We live in a world with plenty possibilities to obtain information and data. Downloading the newest season of Game of Thrones and uploading Drake’s latest hit while you’re buying an e-book and then immediately sell it as a second hand ‘book’ on another online market place. You got what you needed; the download, so why not sell it right away?
I am sure all of you have experienced that guilty feeling of doing something illegal when downloading the newest film or another episode of your favorite series. Yet, nowadays it is so easy, you probably wonder if it is illegal at all, especially when it concerns the sale of your legally bought e-book on an online market place. All these examples of downloadable digital content are related to some artist or authors’ rights: the copyrights. This means it affects an artist or author in some kind of way as well.
Copyright is a form of intellectual property protection and is available for original works of authorship that are fixed in an appreciable form, whether published or not. It awards the author an exclusive right to reproduce and publish his or her original work, under condition of exceptions. The original purpose of copyrights is to promote the creation of artistic and cultural products. Creating these works takes a lot of time, money and effort. Because of this, creators of original work need and deserve the guarantee of a certain income, which is something copyrights try to provide.
The first Dutch law involving authors’ rights was completed in 1912. Since 1912, copyright rules have been rewritten and adapted multiple times. The main reason for rewriting and adapting was the emergence of technological developments that urged revision of intellectual property laws, specifically copyrights.
In the last decades of the 20th century, the ceaseless introduction of new technical products challenged these Dutch laws. Products such as radio, television, computer hardware and sound recorders made it possible and a lot easier to publish and reproduce certain works. These developments required an expansion of the copyrights, especially specific regulation for products such as software. On the other hand, intellectual property protection was needed for new digital ‘information products’ what lead to the introduction of for example the ‘Databankenwet’ (Database Act) in 1999.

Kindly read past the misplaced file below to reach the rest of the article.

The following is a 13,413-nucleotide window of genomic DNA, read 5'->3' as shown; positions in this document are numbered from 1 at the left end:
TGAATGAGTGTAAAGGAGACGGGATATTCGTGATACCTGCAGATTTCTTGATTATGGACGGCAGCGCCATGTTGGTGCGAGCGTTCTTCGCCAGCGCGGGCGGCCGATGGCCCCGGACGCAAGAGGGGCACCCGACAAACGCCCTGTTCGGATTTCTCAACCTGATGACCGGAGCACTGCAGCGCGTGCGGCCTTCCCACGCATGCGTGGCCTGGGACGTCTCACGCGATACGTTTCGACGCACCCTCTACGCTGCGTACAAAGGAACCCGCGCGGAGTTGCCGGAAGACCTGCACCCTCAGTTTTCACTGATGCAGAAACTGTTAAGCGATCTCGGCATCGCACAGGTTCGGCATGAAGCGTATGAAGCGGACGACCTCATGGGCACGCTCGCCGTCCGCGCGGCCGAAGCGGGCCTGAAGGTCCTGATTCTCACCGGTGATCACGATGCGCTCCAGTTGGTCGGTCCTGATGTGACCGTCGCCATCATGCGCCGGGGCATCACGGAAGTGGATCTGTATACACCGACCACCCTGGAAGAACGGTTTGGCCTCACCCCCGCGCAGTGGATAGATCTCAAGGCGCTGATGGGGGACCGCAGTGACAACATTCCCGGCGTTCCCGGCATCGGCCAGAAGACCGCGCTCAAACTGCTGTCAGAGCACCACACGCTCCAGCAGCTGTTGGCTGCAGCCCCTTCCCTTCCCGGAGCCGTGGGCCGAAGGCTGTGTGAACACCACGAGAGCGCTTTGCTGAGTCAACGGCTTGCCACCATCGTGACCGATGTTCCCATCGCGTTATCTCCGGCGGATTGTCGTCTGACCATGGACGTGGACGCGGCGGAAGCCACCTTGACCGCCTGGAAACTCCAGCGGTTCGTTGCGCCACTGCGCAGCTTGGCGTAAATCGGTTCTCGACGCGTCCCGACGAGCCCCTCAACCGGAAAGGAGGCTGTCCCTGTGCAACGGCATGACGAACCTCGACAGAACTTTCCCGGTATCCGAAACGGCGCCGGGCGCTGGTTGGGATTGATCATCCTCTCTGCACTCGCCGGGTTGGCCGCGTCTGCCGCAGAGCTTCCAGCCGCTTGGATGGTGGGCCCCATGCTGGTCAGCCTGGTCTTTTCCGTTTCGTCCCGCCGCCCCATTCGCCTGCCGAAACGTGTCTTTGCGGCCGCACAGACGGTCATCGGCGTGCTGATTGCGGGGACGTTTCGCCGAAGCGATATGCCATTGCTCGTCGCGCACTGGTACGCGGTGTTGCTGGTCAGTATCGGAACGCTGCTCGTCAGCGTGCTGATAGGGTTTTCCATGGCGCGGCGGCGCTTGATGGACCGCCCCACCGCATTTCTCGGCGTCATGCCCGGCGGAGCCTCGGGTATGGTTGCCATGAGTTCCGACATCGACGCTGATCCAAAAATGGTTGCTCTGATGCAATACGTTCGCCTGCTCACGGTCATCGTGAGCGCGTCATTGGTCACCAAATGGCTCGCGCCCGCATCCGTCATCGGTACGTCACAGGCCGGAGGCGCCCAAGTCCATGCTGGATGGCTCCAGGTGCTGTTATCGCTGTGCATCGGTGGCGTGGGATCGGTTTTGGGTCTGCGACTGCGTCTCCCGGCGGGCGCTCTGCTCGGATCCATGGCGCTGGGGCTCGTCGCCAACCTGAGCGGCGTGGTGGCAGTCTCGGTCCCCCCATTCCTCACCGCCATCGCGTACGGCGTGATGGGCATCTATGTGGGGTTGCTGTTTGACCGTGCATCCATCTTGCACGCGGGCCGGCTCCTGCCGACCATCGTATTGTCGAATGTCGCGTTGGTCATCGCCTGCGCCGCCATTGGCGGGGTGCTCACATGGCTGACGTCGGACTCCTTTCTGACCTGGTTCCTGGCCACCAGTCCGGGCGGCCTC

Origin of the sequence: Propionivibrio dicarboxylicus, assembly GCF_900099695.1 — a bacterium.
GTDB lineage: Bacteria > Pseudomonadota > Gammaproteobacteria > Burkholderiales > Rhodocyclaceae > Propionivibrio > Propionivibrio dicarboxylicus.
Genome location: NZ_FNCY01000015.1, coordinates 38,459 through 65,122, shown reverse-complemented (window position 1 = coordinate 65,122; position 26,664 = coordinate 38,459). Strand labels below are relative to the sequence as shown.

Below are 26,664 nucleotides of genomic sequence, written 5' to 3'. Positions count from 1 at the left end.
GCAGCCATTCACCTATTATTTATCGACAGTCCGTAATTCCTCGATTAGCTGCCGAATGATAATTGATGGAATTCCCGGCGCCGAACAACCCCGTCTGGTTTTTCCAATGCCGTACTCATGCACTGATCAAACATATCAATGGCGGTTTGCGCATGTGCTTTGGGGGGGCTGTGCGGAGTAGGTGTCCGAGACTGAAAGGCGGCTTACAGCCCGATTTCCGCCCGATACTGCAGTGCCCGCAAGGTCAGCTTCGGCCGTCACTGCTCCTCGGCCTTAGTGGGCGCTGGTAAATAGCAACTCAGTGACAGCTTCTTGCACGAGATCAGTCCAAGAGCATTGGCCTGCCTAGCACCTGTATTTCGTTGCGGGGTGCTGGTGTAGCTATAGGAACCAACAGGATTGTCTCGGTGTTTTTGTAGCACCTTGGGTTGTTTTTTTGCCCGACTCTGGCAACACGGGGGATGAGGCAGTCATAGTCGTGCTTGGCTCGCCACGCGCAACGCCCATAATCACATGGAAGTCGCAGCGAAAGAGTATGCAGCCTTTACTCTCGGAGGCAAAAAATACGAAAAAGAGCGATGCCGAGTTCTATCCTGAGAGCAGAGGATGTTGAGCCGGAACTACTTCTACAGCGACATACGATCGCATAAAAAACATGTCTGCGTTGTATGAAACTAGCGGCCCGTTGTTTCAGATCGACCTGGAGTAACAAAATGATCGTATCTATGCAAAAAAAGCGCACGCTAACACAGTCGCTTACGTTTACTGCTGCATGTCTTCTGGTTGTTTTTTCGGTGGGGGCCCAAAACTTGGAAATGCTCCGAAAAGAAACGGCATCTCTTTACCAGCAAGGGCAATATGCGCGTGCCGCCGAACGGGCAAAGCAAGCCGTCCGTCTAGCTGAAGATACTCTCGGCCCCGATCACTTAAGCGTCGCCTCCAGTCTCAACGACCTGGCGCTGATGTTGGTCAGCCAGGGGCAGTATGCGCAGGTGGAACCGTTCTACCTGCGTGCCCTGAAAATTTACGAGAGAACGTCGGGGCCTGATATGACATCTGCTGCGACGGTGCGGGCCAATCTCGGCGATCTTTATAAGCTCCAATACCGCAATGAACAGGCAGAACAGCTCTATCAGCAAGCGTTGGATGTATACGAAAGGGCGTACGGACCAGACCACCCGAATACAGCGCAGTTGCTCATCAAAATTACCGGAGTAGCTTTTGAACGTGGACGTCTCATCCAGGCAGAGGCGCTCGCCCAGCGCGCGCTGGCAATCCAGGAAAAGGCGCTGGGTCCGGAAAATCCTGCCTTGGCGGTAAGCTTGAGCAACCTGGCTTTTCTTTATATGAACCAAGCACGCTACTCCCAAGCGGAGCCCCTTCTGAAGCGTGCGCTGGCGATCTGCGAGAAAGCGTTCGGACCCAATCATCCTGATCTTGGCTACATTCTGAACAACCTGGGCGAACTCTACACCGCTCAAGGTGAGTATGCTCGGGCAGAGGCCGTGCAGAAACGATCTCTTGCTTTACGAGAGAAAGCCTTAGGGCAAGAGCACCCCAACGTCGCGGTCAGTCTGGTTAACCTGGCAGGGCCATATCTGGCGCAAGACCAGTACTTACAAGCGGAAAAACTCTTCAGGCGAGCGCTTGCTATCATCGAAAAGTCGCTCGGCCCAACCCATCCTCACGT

Lawmakers had been able to adapt the laws to new technological developments. Yet, this was merely the tip of the iceberg. During the same period the introduction and increasing popularity of technological high advanced computer networks, the Internet and World Wide Web, created even more options to publish and reproduce authors’ protected works. Nowadays, various platforms make it possible to disseminate, exploit and exchange digital content. Within a split second authors’ original works are accessible for a vast international audience by the help of for example Netflix, Spotify, Pirate bay and 123movies.com. At first sight, this seems to provide big advantages for both authors and customers. Most of the time this is true: authors give certain companies their agreement to exploit their work in exchange for money and any customer with simple internet access is able to enjoy it. However, on the other hand, various internet platforms offer free downloads of digital content without permission of the authors.
Many people enjoy the benefits of illegal free downloads of digital content. It is easy because you don’t have to leave the comforts of your own couch, it is effective because you get to enjoy the same content you would’ve otherwise spend cash on, and therefore, finally, you save some of your money. Only, this new way of consuming artistic content puts creators at a disadvantage since they are not paid fairly for their work. Instead, third parties take advantage of the maker’s original works.
Discussions resulted in new legal developments. In 2014, the European Court of Justice forbade the downloading of copyright protected works, next to the already forbidden uploading. Unfortunately, law enforcement appeared to be very difficult due to the international character of the Internet. Furthermore, this still did not provide answers to the always remaining grey area. For instance, if someone buys an e-book, the ‘book’ becomes someone’s property. Is he or she then allowed to sell their ‘book’? According to the Court of The Hague this depends on the applicability of one of the limits of intellectual property rights: exhaustion. In June 2018, The Court of The Hague referred this question to the European Court of Justice.
At this point, there are no further developments to report on but an acknowledgement of the right of exhaustion may cause more enforcement related problems. In some way, we find ourselves commenting on developments that are already at an advanced stage.
On September 12, 2018, the European Parliament gathered and voted for an update of online copyright rules that goes back 17 years. The Parliament’s main purpose of this update is that digital companies will acquire a bigger responsibility concerning the content of their online platforms. The Parliament wants to ensure that these companies, who collect and share digital content, reward authors for their work. They introduced article 13: companies need to provide a ‘copyright-filter’ that screens protected content uploaded by customers on the internet platform. The system screens the content before it is uploaded and blocks access if they failed to pay contribution. When we are talking about addressing infringements on copyrights, this might be a good step. But, what about our freedom of expression if everything we want to upload is subject to inspection? #deletearticle13 or #savetheauthor?